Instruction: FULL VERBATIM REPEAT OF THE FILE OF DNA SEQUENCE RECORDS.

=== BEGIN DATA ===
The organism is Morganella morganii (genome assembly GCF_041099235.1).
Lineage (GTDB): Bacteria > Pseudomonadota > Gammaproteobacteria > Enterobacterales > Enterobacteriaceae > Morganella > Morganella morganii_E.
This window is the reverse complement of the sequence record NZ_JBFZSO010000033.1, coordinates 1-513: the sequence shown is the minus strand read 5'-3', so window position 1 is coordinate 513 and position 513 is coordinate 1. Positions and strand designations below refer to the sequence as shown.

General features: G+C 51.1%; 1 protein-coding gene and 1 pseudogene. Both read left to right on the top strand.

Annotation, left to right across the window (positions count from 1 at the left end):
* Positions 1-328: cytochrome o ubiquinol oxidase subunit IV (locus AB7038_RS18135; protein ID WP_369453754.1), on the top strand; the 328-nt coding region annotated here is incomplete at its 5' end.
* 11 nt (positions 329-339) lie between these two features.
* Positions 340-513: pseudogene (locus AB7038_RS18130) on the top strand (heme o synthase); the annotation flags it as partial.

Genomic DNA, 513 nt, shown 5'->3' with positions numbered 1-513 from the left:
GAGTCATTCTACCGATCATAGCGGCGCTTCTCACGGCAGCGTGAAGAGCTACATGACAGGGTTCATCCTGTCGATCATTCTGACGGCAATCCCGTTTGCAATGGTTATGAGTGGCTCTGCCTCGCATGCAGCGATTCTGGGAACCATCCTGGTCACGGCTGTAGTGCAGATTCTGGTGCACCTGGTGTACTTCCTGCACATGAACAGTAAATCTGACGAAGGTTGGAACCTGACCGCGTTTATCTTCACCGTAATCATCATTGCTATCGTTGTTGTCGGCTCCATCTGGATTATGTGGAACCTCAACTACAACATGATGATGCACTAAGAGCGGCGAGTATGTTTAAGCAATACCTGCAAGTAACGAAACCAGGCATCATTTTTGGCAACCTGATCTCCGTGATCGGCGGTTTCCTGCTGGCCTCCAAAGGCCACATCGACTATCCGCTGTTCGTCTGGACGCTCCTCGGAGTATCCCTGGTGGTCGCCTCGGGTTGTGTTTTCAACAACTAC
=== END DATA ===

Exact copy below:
The organism is Morganella morganii (genome assembly GCF_041099235.1).
Lineage (GTDB): Bacteria > Pseudomonadota > Gammaproteobacteria > Enterobacterales > Enterobacteriaceae > Morganella > Morganella morganii_E.
This window is the reverse complement of the sequence record NZ_JBFZSO010000033.1, coordinates 1-513: the sequence shown is the minus strand read 5'-3', so window position 1 is coordinate 513 and position 513 is coordinate 1. Positions and strand designations below refer to the sequence as shown.

General features: G+C 51.1%; 1 protein-coding gene and 1 pseudogene. Both read left to right on the top strand.

Annotation, left to right across the window (positions count from 1 at the left end):
* Positions 1-328: cytochrome o ubiquinol oxidase subunit IV (locus AB7038_RS18135; protein ID WP_369453754.1), on the top strand; the 328-nt coding region annotated here is incomplete at its 5' end.
* 11 nt (positions 329-339) lie between these two features.
* Positions 340-513: pseudogene (locus AB7038_RS18130) on the top strand (heme o synthase); the annotation flags it as partial.

Genomic DNA, 513 nt, shown 5'->3' with positions numbered 1-513 from the left:
GAGTCATTCTACCGATCATAGCGGCGCTTCTCACGGCAGCGTGAAGAGCTACATGACAGGGTTCATCCTGTCGATCATTCTGACGGCAATCCCGTTTGCAATGGTTATGAGTGGCTCTGCCTCGCATGCAGCGATTCTGGGAACCATCCTGGTCACGGCTGTAGTGCAGATTCTGGTGCACCTGGTGTACTTCCTGCACATGAACAGTAAATCTGACGAAGGTTGGAACCTGACCGCGTTTATCTTCACCGTAATCATCATTGCTATCGTTGTTGTCGGCTCCATCTGGATTATGTGGAACCTCAACTACAACATGATGATGCACTAAGAGCGGCGAGTATGTTTAAGCAATACCTGCAAGTAACGAAACCAGGCATCATTTTTGGCAACCTGATCTCCGTGATCGGCGGTTTCCTGCTGGCCTCCAAAGGCCACATCGACTATCCGCTGTTCGTCTGGACGCTCCTCGGAGTATCCCTGGTGGTCGCCTCGGGTTGTGTTTTCAACAACTAC